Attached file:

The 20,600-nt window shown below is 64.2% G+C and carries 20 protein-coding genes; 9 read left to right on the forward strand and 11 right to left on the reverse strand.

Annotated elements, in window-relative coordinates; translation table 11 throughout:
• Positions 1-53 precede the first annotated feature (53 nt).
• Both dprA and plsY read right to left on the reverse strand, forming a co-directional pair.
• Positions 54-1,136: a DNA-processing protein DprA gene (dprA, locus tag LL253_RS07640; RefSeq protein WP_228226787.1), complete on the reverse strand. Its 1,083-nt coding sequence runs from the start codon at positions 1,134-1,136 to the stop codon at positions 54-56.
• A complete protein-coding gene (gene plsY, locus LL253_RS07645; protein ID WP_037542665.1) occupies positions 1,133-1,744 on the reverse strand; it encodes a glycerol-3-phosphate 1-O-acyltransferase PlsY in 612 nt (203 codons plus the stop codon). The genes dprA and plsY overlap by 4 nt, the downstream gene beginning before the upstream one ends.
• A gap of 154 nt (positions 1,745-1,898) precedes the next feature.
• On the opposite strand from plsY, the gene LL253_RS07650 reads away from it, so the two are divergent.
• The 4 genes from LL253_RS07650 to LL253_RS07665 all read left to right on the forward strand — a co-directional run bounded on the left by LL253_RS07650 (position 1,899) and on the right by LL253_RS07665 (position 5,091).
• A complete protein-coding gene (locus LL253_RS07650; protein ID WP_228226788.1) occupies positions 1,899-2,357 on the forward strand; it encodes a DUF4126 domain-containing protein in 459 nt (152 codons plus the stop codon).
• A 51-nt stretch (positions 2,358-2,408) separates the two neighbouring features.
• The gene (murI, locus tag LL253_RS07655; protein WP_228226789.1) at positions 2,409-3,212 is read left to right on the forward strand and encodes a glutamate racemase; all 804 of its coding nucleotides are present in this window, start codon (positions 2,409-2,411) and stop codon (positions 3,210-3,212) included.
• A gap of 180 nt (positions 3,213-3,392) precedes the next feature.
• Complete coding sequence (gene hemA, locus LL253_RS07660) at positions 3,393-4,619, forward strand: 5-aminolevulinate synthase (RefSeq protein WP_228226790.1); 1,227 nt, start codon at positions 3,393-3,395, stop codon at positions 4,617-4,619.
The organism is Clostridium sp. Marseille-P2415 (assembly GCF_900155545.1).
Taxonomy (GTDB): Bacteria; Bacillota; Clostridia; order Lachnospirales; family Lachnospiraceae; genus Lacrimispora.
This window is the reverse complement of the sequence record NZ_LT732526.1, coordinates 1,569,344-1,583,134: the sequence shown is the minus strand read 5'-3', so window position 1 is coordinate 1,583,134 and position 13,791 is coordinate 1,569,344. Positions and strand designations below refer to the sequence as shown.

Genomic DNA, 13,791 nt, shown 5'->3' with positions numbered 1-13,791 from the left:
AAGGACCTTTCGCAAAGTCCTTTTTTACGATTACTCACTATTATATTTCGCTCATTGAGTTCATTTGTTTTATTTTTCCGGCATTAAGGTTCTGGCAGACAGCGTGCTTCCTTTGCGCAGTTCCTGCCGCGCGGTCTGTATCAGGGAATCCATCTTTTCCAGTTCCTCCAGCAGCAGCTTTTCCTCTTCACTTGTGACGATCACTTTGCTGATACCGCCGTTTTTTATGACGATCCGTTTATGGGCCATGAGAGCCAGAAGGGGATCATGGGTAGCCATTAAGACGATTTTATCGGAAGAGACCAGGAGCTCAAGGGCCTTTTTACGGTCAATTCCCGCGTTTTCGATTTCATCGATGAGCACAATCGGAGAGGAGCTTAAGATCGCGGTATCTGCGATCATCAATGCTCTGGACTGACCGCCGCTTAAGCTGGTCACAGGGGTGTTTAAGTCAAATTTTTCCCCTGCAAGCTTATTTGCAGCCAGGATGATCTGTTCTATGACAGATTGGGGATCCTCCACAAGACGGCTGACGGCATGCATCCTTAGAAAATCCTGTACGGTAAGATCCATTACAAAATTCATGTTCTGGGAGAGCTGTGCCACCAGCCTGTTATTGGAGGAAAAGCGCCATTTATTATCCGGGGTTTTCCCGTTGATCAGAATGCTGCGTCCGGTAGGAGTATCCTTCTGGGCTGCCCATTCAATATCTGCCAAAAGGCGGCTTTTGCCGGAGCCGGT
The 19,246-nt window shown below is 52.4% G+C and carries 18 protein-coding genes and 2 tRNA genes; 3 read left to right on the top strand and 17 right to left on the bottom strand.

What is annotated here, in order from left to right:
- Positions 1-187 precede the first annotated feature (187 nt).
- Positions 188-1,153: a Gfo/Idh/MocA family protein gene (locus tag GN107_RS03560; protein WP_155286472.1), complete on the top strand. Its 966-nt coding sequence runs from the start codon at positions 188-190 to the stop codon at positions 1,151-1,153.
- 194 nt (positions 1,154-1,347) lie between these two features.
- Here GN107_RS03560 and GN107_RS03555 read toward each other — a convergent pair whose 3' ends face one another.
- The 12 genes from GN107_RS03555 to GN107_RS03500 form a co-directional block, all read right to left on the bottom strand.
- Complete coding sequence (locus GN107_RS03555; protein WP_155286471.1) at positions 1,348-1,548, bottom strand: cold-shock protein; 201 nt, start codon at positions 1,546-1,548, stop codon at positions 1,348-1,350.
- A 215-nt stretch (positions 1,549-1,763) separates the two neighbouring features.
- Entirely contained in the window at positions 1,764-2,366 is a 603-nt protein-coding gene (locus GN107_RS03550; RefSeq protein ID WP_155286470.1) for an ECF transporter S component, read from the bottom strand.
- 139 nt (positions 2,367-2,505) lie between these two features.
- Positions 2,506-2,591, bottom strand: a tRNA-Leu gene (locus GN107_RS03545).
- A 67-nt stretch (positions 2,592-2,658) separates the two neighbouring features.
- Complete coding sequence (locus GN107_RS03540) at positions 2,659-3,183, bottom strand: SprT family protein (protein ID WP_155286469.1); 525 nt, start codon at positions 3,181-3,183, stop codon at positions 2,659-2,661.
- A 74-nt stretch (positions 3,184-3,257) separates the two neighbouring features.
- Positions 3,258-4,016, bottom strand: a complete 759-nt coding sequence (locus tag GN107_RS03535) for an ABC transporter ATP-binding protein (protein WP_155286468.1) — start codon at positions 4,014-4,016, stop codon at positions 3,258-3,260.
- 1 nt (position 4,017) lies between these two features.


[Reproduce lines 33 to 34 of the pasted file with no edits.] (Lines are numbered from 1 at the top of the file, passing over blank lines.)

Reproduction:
- Complete coding sequence (locus GN107_RS03540) at positions 2,659-3,183, bottom strand: SprT family protein (protein ID WP_155286469.1); 525 nt, start codon at positions 3,181-3,183, stop codon at positions 2,659-2,661.
- A 74-nt stretch (positions 3,184-3,257) separates the two neighbouring features.